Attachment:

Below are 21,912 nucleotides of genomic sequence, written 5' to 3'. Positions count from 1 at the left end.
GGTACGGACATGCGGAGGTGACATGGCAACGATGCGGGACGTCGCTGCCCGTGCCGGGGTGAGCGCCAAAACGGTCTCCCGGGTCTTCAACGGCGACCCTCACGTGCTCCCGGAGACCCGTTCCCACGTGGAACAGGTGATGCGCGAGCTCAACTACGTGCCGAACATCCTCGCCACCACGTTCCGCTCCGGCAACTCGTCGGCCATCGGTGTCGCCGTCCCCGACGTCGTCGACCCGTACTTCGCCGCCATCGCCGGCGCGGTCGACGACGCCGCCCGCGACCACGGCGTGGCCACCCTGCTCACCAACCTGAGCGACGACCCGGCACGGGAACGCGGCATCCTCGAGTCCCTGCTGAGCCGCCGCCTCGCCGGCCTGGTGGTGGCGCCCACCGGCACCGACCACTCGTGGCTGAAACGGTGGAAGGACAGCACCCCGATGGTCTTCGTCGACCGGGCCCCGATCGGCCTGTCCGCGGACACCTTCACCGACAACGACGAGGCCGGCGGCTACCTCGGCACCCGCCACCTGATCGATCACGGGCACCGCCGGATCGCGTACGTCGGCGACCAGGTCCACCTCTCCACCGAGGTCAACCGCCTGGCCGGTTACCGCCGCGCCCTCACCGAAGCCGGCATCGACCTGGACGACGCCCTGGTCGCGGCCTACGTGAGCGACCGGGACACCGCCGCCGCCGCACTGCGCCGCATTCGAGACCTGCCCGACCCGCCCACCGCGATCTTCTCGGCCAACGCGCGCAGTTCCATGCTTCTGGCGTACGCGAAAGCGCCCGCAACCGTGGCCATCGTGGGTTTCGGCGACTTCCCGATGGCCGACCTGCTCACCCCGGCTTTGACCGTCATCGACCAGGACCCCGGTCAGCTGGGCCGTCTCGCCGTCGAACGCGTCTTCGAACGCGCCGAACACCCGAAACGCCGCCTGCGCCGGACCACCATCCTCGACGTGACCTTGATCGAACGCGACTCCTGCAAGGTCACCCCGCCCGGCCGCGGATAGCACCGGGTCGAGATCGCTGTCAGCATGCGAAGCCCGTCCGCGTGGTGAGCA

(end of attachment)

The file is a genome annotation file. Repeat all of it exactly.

Below are 21,912 nucleotides of genomic sequence, written 5' to 3'. Positions count from 1 at the left end.
GGTACGGACATGCGGAGGTGACATGGCAACGATGCGGGACGTCGCTGCCCGTGCCGGGGTGAGCGCCAAAACGGTCTCCCGGGTCTTCAACGGCGACCCTCACGTGCTCCCGGAGACCCGTTCCCACGTGGAACAGGTGATGCGCGAGCTCAACTACGTGCCGAACATCCTCGCCACCACGTTCCGCTCCGGCAACTCGTCGGCCATCGGTGTCGCCGTCCCCGACGTCGTCGACCCGTACTTCGCCGCCATCGCCGGCGCGGTCGACGACGCCGCCCGCGACCACGGCGTGGCCACCCTGCTCACCAACCTGAGCGACGACCCGGCACGGGAACGCGGCATCCTCGAGTCCCTGCTGAGCCGCCGCCTCGCCGGCCTGGTGGTGGCGCCCACCGGCACCGACCACTCGTGGCTGAAACGGTGGAAGGACAGCACCCCGATGGTCTTCGTCGACCGGGCCCCGATCGGCCTGTCCGCGGACACCTTCACCGACAACGACGAGGCCGGCGGCTACCTCGGCACCCGCCACCTGATCGATCACGGGCACCGCCGGATCGCGTACGTCGGCGACCAGGTCCACCTCTCCACCGAGGTCAACCGCCTGGCCGGTTACCGCCGCGCCCTCACCGAAGCCGGCATCGACCTGGACGACGCCCTGGTCGCGGCCTACGTGAGCGACCGGGACACCGCCGCCGCCGCACTGCGCCGCATTCGAGACCTGCCCGACCCGCCCACCGCGATCTTCTCGGCCAACGCGCGCAGTTCCATGCTTCTGGCGTACGCGAAAGCGCCCGCAACCGTGGCCATCGTGGGTTTCGGCGACTTCCCGATGGCCGACCTGCTCACCCCGGCTTTGACCGTCATCGACCAGGACCCCGGTCAGCTGGGCCGTCTCGCCGTCGAACGCGTCTTCGAACGCGCCGAACACCCGAAACGCCGCCTGCGCCGGACCACCATCCTCGACGTGACCTTGATCGAACGCGACTCCTGCAAGGTCACCCCGCCCGGCCGCGGATAGCACCGGGTCGAGATCGCTGTCAGCATGCGAAGCCCGTCCGCGTGGTGAGCA